From the award-winning author of The Men who Loved Evelyn Cotton, this is a novel in which God plays narrator, death is the mystery and sex the possible key. When the successful and adored Rory Dixon’s car goes over a cliff into the Irish Sea, his wife Helen is convinced he has been murdered.

A journey through a landscape that includes incest, adolescent despair, drug abuse, suicide fixation, sex killers, corrupt politicians, repulsive old lechers, necrophiliacs, unfrocked priests and corpses dripping blood through the drawing room ceiling into guests’ wine glasses.


Robin Robertson wins Walter Scott Prize for The Long Take

We are delighted to announce that The Long Take by Robin Robertson has won the tenth Walter Scott Prize for Historical Fiction, becoming both the first Scot and the first poet to win the prize.

Accepting his Prize from writer Alexander McCall Smith and the Prize’s sponsor the Duke of Buccleuch at the Baillie Gifford Borders Book Festival on Saturday 15thJune, Robin Robertson said that, like Walter Scott, he had started as a poet and then moved into narrative fiction ‘by accident’, as The Long Take started as a poem but became something longer.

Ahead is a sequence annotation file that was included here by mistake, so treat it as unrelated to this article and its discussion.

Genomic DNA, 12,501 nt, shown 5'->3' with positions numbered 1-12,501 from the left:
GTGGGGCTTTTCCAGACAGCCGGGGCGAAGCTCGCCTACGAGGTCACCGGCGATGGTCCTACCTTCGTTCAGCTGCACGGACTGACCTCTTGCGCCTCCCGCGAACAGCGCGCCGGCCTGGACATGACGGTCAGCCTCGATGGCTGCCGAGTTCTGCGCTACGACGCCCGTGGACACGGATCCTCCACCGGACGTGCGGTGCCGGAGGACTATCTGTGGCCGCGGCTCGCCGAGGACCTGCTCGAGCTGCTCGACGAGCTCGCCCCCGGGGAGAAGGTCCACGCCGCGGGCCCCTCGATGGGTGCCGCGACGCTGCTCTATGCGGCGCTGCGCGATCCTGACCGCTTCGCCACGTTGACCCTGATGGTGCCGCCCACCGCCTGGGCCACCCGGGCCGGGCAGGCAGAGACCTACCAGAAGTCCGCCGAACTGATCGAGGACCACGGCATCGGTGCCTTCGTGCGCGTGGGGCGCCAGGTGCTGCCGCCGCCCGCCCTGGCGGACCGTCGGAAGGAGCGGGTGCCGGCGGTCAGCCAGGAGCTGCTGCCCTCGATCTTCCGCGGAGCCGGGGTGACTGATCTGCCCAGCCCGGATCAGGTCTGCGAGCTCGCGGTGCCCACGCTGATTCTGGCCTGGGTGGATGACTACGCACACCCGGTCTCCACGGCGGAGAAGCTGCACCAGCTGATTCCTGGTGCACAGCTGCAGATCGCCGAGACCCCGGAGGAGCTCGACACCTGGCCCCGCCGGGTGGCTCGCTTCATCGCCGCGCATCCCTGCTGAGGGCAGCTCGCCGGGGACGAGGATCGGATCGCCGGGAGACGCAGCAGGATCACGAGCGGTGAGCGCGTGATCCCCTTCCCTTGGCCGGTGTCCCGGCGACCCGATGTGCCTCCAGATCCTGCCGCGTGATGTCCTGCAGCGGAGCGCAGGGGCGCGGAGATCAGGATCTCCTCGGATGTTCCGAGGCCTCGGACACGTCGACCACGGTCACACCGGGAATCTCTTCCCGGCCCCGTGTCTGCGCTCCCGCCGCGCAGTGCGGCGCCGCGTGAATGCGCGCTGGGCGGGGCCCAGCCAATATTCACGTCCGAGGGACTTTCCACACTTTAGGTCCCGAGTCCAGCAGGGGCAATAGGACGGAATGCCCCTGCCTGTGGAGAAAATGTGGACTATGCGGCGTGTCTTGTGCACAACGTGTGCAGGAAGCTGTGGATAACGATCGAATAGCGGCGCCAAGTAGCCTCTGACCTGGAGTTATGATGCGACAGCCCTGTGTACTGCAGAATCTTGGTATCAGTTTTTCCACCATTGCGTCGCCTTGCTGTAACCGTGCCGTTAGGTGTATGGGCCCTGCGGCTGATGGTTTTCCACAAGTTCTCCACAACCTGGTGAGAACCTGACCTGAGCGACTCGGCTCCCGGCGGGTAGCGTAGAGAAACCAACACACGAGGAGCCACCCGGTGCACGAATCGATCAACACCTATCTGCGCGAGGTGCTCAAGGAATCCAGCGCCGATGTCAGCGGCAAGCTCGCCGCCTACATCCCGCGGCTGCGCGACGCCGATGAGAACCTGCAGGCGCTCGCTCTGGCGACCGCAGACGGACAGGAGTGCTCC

The Judges said:

“It’s ten years since the spectacular inauguration of the Walter Scott Prize, with Hilary Mantel’s Wolf Hall our first winner. The Prize was founded both to acknowledge the part historical fiction plays in our literary landscape, and to broaden and deepen the meaning of the term ‘historical fiction’ itself. Since then, many of the finest writers in English have explored historical themes in increasingly original ways, making the task of choosing a winner ever more difficult.

“It seems right that in our tenth anniversary year we should celebrate this originality by awarding the prize to a novel written in compelling narrative verse.The prize is always hard-fought and this year was no exception, but this novel exerted a very particular magnetic force, drawing us back again and again, each time marvelling anew.

The Long Take recounts the inner journey of Canadian veteran Walker as he travels from New York to Los Angeles and San Francisco attempting to rebuild his life after living through the horrors of war in Europe. In poetry of the          utmost beauty, Robin Robertson interweaves themes from the great age of black and white films, the destruction of communities as cities destroy the old to build the new, the horrors of McCarthyism and the terrible psychological wounds left by war.